On the other hand, there have been a stable number of deals involving larger companies, such as public companies. In fact, many of the larger out-bound deals during the pandemic were implemented by large Japanese companies, which had abundant excessive cash to use for M&A deals.

Being a full-service law firm, we are capable of advising our international clients who operate their business in Japan on various aspects of Japanese law, including corporate law, labour/employment law, competition law, foreign exchange regulations and the laws and regulations relating to finance and restructuring. While Japanese law is sophisticated and usually without unexpected interruptions, we recommend a foreign entrepreneur considering entry into the Japanese market to seek advice from a Japanese legal expert from the initial stage of its consideration so that it can achieve its goal without major legal obstacles.

We are traditionally very active in coordinating with foreign-based law firms and are in contact with them on a daily basis. I also frequently attend networking events all over the globe, including conferences hosted by IBA, IPBA and other global organisations.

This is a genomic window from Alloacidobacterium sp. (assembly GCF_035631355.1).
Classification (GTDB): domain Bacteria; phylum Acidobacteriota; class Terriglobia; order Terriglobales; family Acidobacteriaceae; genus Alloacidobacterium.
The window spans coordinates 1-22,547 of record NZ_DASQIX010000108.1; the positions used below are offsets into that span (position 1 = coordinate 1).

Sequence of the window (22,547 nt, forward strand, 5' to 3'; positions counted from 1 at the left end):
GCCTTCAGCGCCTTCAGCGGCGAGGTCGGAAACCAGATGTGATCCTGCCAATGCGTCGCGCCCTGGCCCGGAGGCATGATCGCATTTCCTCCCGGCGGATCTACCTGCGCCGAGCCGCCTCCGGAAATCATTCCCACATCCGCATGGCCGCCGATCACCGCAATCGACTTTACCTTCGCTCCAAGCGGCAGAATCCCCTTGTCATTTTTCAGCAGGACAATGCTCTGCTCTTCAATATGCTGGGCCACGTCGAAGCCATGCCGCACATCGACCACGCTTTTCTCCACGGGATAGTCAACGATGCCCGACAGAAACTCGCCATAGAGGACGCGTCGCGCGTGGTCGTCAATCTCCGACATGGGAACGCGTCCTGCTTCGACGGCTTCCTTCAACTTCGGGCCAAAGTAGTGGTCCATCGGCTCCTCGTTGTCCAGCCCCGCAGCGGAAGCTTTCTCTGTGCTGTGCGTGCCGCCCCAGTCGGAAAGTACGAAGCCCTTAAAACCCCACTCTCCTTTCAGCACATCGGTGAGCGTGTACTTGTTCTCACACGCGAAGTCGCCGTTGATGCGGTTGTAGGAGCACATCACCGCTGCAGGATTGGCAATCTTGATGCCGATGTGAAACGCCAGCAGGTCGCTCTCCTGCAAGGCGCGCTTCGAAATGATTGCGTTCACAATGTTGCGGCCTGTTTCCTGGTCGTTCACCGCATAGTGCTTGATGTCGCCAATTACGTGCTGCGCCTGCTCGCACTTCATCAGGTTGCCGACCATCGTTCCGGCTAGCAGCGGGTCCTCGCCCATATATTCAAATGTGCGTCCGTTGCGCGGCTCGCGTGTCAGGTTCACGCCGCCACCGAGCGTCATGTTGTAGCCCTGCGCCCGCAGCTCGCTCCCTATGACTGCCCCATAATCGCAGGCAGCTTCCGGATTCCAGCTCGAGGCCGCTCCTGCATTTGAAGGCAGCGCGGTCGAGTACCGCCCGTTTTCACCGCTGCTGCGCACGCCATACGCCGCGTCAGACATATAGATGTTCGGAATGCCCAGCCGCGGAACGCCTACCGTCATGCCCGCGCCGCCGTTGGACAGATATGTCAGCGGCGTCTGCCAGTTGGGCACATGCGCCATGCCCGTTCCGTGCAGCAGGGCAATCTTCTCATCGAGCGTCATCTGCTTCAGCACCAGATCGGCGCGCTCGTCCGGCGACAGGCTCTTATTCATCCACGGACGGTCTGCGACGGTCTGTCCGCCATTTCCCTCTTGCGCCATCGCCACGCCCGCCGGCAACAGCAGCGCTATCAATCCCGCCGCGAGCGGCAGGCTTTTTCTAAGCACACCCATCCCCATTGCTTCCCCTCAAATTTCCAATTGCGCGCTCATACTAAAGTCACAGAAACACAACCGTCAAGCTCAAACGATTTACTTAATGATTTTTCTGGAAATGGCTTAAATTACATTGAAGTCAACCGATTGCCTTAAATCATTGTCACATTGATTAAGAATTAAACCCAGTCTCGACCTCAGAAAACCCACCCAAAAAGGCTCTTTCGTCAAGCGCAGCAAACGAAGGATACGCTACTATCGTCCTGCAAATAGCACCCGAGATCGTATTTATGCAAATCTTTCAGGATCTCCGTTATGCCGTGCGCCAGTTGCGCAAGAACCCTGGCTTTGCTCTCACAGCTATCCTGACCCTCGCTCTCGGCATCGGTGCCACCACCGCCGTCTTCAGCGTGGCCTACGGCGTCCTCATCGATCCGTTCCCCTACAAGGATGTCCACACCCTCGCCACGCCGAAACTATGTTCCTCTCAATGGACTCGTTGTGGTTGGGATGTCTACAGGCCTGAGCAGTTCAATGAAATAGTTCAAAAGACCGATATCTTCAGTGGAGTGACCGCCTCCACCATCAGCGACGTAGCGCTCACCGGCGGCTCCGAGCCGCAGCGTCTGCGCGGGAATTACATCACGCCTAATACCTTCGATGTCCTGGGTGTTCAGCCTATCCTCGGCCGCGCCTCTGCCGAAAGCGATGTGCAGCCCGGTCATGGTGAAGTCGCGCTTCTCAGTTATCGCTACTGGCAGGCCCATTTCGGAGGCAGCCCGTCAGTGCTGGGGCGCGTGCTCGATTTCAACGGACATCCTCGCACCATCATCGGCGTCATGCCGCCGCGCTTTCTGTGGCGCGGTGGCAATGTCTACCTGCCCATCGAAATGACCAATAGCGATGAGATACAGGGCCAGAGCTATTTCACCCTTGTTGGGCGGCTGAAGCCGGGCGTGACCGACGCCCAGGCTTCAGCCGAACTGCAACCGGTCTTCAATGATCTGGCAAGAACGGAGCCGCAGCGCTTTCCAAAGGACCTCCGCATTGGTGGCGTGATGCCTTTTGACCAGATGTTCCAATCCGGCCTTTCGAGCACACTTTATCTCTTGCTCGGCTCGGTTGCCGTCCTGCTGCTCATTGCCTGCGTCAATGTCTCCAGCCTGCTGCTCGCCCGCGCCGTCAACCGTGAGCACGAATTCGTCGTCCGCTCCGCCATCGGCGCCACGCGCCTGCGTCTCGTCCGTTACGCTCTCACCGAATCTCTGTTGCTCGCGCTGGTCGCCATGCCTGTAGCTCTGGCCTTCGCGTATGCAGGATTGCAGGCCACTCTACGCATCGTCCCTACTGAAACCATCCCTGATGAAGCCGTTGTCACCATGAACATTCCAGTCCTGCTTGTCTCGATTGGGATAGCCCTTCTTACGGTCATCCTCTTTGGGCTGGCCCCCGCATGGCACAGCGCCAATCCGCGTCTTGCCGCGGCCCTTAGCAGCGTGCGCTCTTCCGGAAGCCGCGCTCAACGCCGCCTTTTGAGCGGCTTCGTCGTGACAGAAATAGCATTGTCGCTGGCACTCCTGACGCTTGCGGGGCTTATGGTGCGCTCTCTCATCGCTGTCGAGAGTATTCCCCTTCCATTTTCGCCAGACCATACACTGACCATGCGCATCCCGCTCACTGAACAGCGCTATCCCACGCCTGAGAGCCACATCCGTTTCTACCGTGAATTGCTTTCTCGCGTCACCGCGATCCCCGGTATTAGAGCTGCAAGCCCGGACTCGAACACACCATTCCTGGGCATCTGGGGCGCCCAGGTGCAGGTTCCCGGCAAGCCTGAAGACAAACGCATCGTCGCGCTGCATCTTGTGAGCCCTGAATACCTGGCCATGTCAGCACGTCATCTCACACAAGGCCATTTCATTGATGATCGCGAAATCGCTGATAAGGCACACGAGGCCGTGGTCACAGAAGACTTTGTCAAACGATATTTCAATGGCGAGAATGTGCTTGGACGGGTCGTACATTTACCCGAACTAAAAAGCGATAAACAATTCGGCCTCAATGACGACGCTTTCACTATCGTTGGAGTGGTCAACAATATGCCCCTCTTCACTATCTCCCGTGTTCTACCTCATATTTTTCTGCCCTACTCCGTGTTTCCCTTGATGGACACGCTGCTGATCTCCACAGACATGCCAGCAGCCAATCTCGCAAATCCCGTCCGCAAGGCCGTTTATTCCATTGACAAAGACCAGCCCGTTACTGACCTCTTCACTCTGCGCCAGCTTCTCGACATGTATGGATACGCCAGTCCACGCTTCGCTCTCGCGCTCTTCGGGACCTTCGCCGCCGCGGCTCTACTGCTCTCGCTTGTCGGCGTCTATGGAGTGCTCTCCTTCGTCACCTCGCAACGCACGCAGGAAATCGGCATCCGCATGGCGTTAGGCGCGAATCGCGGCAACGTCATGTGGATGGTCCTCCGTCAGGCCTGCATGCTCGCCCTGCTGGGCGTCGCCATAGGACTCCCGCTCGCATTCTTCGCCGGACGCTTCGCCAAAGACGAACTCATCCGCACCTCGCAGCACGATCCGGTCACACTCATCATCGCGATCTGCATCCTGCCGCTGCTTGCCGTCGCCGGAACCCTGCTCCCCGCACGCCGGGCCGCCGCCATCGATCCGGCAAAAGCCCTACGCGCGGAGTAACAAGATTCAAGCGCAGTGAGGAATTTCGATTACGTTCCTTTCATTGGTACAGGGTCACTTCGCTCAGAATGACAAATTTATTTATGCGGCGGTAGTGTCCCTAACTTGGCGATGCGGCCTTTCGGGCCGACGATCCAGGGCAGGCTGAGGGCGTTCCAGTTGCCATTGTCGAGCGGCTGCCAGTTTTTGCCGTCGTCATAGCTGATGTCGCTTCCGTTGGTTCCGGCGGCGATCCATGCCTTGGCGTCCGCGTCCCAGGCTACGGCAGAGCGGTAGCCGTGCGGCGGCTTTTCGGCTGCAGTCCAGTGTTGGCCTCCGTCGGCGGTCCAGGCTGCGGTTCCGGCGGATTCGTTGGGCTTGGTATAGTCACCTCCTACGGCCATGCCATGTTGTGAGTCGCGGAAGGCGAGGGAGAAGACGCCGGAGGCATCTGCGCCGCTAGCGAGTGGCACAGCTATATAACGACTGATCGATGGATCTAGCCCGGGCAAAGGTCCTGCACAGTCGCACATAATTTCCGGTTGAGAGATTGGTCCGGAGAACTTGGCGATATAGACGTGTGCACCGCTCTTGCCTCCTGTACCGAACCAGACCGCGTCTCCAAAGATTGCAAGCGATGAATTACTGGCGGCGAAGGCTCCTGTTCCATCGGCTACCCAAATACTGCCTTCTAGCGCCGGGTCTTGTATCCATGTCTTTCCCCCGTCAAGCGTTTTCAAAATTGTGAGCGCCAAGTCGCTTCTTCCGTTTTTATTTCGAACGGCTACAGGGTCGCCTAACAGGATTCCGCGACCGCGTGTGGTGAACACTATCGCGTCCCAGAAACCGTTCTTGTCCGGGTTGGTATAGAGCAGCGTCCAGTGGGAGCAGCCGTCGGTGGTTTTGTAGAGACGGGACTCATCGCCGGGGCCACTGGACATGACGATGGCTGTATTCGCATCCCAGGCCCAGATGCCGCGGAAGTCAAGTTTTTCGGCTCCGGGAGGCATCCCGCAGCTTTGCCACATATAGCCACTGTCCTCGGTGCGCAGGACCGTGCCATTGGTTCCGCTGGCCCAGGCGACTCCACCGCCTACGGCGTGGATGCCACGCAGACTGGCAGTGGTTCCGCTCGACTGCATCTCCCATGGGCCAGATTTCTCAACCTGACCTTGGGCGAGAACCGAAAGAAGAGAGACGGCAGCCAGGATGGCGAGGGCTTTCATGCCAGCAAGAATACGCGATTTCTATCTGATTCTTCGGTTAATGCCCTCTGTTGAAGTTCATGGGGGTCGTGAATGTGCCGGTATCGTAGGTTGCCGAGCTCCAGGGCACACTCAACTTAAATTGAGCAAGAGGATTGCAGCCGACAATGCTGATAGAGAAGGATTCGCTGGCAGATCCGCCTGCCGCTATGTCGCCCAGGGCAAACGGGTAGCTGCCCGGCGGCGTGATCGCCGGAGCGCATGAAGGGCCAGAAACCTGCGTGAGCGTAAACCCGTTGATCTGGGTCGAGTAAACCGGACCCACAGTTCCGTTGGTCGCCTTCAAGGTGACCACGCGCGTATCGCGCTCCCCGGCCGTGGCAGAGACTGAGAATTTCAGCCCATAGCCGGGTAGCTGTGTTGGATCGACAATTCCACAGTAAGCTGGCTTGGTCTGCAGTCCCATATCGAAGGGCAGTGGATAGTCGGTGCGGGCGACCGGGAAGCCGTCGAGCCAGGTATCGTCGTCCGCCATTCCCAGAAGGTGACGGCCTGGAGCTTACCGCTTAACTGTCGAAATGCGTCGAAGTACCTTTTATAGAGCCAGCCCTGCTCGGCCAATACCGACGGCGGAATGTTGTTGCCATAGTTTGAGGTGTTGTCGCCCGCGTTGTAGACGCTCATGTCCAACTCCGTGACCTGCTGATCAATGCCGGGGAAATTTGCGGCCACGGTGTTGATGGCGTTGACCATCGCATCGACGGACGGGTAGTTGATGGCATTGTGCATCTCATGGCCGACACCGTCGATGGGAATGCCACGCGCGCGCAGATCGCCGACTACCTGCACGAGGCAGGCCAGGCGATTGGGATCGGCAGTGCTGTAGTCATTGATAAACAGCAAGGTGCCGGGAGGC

While there were material reforms in the Companies Act and the Foreign Exchange and Foreign Trade Act within the past few years, one of the most recent changes in the Japanese legal framework is the reorganisation of the market categories of the Tokyo Stock Exchange (“TSE”). Originally, the TSE comprised four market divisions: First Section, Second Section, Mothers and JASDAQ (consisting of two sub-markets: Standard and Growth). However, since the ambiguous borders of each market division had reduced convenience for many investors, a reform with effect on 4 April 2022 has been made to re-categorise these four market divisions into three new divisions: the “Prime Market”, “Standard Market” and “Growth Market”. This re-categorisation may encourage more deal activities involving companies listed on the TSE.

Recently, there have been various attractive opportunities in the Japanese market because of the relatively low share prices of prominent public and private companies and the weaker Japanese yen. I have assisted a number of international clients, including private equity funds and public companies, in seeking for such opportunities – and I expect to have more opportunities in the rest of 2022 and in 2023, especially driven by foreign entrepreneurs of emerging countries.